This study describes an algorithm that finds rho-independent transcription terminators in bacterial genomes and evaluates the accuracy of its predictions. The algorithm identifies terminators by searching for a common mRNA motif: a hairpin structure followed by a short uracil-rich region. For each terminator, an energy-scoring function that reflects hairpin stability, and a tail-scoring function based on the number of U nucleotides and their proximity to the stem, are computed. A confidence value can be assigned to each terminator by analyzing candidate terminators found both within and between genes, and taking into account the energy and tail scores. The confidence is an empirical estimate of the probability that the sequence is a true terminator. The algorithm was used to conduct a comprehensive analysis of 12 bacterial genomes to identify likely candidates for rho-independent transcription terminators. Four of these genomes (Deinococcus radiodurans, Escherichia coli, Haemophilus influenzae and Vibrio cholerae) were found to have large numbers of rho-independent terminators. Among the other genomes, most appear to have no transcription terminators of this type, with the exception of Thermotoga maritima. A set of 131 experimentally determined E. coli terminators was used to evaluate the sensitivity of the method, which ranges from 89 % to 98 %, with corresponding false positive rates of 2 % and 18 %.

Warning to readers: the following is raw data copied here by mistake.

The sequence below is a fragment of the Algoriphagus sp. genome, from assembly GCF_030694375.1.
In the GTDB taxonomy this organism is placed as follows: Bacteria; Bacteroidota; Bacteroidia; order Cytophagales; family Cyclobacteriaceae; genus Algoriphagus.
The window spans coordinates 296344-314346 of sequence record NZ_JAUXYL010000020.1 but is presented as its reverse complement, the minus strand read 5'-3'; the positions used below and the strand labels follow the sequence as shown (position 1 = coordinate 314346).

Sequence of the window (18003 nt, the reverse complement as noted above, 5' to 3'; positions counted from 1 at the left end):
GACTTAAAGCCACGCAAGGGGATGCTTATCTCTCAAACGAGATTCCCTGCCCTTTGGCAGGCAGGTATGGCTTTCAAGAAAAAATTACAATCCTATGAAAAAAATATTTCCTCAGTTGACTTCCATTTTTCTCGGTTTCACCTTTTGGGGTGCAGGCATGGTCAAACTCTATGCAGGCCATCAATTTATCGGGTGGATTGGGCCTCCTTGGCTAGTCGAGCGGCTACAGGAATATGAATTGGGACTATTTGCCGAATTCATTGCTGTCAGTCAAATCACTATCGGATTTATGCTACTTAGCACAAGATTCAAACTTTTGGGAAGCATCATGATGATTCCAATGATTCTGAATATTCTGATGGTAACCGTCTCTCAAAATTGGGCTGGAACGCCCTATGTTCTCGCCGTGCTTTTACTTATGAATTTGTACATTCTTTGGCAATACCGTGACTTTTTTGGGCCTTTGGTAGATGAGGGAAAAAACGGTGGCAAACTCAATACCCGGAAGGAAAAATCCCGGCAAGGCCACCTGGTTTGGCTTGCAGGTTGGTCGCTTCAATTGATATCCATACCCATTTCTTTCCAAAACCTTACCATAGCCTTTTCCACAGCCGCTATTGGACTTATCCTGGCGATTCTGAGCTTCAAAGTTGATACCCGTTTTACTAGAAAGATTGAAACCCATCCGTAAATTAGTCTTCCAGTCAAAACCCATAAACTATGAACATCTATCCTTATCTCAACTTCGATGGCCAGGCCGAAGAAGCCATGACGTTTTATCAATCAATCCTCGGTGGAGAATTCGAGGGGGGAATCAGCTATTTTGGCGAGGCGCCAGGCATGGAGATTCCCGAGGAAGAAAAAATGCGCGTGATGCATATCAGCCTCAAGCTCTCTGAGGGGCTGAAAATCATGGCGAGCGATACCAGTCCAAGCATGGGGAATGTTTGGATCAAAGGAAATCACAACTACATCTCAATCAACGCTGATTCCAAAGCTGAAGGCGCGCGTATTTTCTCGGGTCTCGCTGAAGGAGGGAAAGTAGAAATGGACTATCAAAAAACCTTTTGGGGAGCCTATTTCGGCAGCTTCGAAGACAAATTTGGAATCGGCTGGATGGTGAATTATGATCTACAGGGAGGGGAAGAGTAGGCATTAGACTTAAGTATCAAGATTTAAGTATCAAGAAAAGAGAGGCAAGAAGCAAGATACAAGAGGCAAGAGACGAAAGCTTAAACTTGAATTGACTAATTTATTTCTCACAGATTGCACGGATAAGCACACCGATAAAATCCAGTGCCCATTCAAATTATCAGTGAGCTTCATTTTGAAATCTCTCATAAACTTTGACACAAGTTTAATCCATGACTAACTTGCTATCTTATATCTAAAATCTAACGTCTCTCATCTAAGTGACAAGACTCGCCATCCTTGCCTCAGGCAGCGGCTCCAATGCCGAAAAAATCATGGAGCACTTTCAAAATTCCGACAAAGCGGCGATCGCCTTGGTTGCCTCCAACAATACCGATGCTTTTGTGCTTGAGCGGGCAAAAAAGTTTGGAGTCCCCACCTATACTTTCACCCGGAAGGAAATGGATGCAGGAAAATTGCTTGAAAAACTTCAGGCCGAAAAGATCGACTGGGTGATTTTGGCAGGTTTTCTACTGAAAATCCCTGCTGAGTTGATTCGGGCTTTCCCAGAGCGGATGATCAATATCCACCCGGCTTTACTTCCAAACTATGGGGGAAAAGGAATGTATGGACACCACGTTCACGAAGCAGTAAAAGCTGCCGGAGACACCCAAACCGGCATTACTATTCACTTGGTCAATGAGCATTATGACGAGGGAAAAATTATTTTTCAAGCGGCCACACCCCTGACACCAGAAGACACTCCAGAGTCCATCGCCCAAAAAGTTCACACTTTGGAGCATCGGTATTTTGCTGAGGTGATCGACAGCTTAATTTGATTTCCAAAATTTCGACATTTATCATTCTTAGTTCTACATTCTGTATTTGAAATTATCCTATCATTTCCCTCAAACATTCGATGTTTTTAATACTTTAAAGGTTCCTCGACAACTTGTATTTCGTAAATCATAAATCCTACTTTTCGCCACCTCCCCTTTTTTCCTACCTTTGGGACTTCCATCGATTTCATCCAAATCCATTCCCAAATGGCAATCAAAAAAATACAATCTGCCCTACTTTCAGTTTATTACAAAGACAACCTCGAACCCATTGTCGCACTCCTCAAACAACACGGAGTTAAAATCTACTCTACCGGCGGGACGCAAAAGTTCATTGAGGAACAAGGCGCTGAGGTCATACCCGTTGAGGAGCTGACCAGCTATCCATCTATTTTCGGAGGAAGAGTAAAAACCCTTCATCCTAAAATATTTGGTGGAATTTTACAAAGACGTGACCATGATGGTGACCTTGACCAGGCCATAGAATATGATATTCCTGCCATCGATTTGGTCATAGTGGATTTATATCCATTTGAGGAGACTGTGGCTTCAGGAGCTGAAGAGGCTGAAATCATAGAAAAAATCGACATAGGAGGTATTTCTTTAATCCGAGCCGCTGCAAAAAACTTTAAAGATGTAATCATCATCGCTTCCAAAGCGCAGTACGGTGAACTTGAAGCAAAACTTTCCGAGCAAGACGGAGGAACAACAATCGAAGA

Copyright 2000 Academic Press.